"She's delivering to expectations that can be extraordinary for a sustained period of time. I know what it's like to do that for a limited period of time," Zellweger says of Garland. "I can imagine what that must be like — that your identity and your joy and your ability to take care of yourself is wrapped up in constantly delivering something that requires that you not."
Judy is the apotheosis of a resurgence for Zellweger. Her performance has so bowled over festival audiences that she's widely considered this year's front-runner for the best actress Oscar. Speaking at the Toronto International Film Festival earlier this month, Zellweger — effervescent and unguarded, wearing jeans and sneakers — had little to say about that. But making Judy, she said, was "magic." Since childhood, Garland has existed intertwined with own visions of Hollywood. "Her influence is indelible," she says. "How you dream with her."
Like her subject, Zellweger has negotiated her own battles with the ups and downs of the film industry. After a string of forgettable films and fatigued from constantly going movie-to-movie, she took a six year hiatus from acting beginning in 2010.
"From the inside, there's been no break. There's just been working in a different capacity that allowed for other things that a person needs to do when you live once," Zellweger says. "I needed to do a little growing and learn some different things and have some authentic exchanges to fill the well again."
"It was necessary," she adds. "I wasn't healthy. You can't sleep three hours a night for a sustained period of time and it not have consequence."
A red carpet appearance in 2014 returned Zellweger to headlines, with tabloid reports and online commentary focusing on how she looked different. Zellweger at the time said she was "living a different, happy, more fulfilling life, and I'm thrilled that perhaps it shows." She penned an op-ed titled We Can Do Better lamenting the superficial double-standards women are held to.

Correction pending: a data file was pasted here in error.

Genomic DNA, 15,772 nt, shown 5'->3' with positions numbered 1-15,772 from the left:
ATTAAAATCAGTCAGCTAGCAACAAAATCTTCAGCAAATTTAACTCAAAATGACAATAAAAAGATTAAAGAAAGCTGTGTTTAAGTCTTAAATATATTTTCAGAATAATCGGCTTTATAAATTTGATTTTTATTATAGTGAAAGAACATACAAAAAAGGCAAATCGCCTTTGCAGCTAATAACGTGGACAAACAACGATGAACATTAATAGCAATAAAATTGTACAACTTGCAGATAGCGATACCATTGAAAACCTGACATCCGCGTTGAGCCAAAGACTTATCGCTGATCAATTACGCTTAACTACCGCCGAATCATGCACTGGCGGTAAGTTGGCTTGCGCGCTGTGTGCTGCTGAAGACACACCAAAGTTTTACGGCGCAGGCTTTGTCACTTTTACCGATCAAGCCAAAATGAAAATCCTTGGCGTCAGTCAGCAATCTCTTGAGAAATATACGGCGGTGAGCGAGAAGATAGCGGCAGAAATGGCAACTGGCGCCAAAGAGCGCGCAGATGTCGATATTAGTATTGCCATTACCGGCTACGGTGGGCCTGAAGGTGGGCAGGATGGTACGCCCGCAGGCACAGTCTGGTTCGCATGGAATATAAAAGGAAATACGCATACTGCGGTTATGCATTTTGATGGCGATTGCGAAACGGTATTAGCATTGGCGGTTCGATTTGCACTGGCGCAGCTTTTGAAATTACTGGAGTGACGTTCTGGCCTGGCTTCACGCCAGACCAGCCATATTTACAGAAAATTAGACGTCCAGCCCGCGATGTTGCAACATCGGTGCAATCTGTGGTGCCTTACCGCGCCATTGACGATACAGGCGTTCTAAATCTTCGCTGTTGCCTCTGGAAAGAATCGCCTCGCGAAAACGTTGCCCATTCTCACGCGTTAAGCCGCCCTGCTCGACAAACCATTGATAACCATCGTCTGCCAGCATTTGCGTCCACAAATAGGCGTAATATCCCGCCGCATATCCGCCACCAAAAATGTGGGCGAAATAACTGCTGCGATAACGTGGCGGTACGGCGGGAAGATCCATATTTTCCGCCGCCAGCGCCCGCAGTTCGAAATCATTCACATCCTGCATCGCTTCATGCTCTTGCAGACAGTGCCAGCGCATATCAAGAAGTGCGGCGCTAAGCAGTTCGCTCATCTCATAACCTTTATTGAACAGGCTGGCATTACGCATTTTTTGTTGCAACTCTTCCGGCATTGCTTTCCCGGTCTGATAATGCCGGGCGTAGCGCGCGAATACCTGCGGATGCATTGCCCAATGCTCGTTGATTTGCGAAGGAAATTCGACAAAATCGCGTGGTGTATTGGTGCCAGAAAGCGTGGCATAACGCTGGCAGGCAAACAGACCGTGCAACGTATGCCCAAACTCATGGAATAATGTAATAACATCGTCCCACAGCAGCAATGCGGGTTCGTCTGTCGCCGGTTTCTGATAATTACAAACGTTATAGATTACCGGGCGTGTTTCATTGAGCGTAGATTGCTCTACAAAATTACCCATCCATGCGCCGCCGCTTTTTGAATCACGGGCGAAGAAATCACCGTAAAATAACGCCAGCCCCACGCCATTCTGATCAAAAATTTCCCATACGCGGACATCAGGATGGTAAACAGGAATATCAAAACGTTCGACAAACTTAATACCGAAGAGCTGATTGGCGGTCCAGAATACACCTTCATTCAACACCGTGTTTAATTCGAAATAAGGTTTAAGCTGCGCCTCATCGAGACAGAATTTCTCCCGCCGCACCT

In 2016, Zellweger returned with Bridget Jones's Baby and a handful of projects have since followed. But Judy is something else. That Zellweger was the choice for the role, Goold says, was both natural and a reach. Zellweger, he notes, is blonde, sweet, comic — in many ways far from the forceful diva that Garland was. But her emotional connection to Garland added a deeper empathy.
"We talked about what it is to be a female performer over 40, how that was Garland and to a degree how that's been for Renee as well. But not a lot," says Goold. "It felt like a very intimate, very gentle filmmaking process. It felt like we were capturing something in a cupboard. She responded to that."
What they ultimately conjured, piece by piece, reaches a crescendo in a climactic rendition of Over the Rainbow. Judy, in the end, is no tragedy. It's a celebration of a resilient icon for whom trouble didn't melt "like lemon drops."
"When you understand what led her toward those circumstances, it's impossible to dismiss it simply as sad. This is a woman who's heroic," says Zellweger. "She always showed up and she kept going. That sets her apart from people who are simply extraordinary. She's one in a million years."